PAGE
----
• Clinical Resources

  • Plastering Resources

    Plastering help

    Click here for an excellent guide to plastering including written guides and video tutes developed right here in Bendigo by phsyiotherapist and Master student Jessica Dix and skilfully demonstrated by plaster technician Jason Colson.

    Paediatric Fractures

    Click here to go straight to the guidelines

    The new Childhood Fracture Management Project provides all Victorian hospitals with best-practice guidelines and education for treating and managing paediatric fractures.

    In October 2012 these guidelines became a subset of the RCH Clinical Guideline but deserve special mention due to their usefulness and relevance to very common emergency department presentations.

    Led by the Victorian Paediatric Orthopaedic Network, in collaboration with The Royal Children’s Hospital, the Childhood Fracture Management Project is an online resource for the identification and management of 22 of the most common upper and lower limb paediatric fractures.

    The Childhood Fracture Management Project includes two key components:

    1. Clinical practice guidelines, including
      • Casting videos
      • X-ray examples
      • Fact sheets
    2. Education Module, including
      • Animations
      • X-ray examples
      • Quiz

    Scaphoid fracture and suspected scaphoid fracture pathway

    Click here for the pdf of Physio, Theo Kapakoulakis' pathway for management of scaphoid fracture.

    There are a few important things to consider when managing a suspected (i.e. clinical suspicion but no X-ray evidence) scaphoid fracture.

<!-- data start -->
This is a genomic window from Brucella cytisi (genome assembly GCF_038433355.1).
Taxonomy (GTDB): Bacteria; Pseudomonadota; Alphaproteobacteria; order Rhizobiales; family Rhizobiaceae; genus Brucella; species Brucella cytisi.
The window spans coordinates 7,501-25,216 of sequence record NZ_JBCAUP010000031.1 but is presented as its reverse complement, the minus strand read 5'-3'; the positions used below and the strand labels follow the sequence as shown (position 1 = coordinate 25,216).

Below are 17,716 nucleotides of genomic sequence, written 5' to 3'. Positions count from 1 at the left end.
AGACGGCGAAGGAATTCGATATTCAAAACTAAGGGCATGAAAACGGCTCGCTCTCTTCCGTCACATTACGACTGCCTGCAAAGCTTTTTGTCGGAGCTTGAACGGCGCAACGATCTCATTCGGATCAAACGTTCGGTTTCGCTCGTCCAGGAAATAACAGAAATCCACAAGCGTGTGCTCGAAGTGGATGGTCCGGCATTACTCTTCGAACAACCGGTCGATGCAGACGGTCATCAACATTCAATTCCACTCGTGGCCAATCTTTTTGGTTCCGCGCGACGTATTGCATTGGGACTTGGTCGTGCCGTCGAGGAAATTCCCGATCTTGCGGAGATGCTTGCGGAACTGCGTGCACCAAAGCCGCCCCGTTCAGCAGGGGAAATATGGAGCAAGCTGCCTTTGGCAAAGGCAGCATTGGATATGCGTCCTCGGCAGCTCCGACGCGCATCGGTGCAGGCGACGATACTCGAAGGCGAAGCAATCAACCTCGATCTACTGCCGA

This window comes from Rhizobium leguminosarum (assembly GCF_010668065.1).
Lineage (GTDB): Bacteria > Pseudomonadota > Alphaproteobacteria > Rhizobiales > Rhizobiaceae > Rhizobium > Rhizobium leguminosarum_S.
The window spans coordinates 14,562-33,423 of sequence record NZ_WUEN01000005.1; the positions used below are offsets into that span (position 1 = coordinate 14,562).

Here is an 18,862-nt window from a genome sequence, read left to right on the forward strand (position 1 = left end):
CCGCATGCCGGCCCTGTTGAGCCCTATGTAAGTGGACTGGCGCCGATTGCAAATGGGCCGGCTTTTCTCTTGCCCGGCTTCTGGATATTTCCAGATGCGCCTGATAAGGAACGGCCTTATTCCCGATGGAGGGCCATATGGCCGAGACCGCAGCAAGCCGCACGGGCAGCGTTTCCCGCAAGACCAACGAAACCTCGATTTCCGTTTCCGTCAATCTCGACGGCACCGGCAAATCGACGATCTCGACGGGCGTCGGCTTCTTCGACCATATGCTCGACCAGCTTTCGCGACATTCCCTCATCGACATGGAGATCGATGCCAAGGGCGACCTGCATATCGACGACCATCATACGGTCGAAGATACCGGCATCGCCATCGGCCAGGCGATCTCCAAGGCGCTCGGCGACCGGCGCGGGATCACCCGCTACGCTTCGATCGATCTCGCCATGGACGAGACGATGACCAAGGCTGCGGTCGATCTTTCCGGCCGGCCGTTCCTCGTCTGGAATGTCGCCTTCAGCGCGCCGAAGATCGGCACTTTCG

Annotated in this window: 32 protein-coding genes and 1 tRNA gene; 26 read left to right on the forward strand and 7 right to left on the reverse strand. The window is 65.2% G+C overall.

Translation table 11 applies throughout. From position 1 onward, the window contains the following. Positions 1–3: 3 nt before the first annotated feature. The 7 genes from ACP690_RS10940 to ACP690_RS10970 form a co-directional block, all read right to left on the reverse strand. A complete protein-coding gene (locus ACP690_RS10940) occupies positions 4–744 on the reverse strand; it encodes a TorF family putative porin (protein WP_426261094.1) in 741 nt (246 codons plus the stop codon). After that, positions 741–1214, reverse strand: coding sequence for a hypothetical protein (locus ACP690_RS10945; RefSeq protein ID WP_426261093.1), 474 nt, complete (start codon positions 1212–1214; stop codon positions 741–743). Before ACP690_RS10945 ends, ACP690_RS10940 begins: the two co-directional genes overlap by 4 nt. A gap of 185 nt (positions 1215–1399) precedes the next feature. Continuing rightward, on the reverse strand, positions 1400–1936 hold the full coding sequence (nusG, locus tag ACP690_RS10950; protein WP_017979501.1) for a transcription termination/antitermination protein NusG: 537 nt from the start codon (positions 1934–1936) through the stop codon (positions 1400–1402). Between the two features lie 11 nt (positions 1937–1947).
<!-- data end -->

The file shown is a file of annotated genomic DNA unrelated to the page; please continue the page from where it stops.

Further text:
1. Scaphoid fractures can be X-ray negative
    2. Scaphoid fractures can lead to avascular necrosis and chronic wrist immobility and pain
    3. X-ray negative scaphoid fractures might be amongst those that have a bad outcome
    4. Immobilising these in plaster of some sort might make a difference to the rates of those bad outcomes
    5. Wearing plaster for 10 days is a real pain in the neck, especially if you work with you hands, have both of them in plaster or have others to care for.

    For these reasons please:

    • Make a proper clinical assessment of the chance of an occult scaphoid fracture (see the pathway)
    • Always use a removable thumb spica slab rather than a full cast for the X-ray negative possible scaphoid fracture
    • Consider whether early diagnosis today or tomorrow with CT or MRI is worth the money and resource use. If there is a clear benefit to the community in early diagnosis (e.g.police officer who will be off work on sick leave for a week in POP or back at work in 2 days with a negative MRI; elderly person who can't self care in POP and will need to come in to a rehab bed but who could go home from SSOU with a negative CT/MR) then advanced imaging here may be warranted.
    • Consider whether early diagnosis might be so valuable to the patient that they are willing to pay for it privately (e.g. self-employed builder)
    • If you are opting for traditional management with immobilisation and fracture clinic ensure that follow up Xrays are taken out of plaster

    Other online orthopaedic resources

    Wheeless Text book of orthopedics from Duke university.
    Australian Orthopaedic Society Reference

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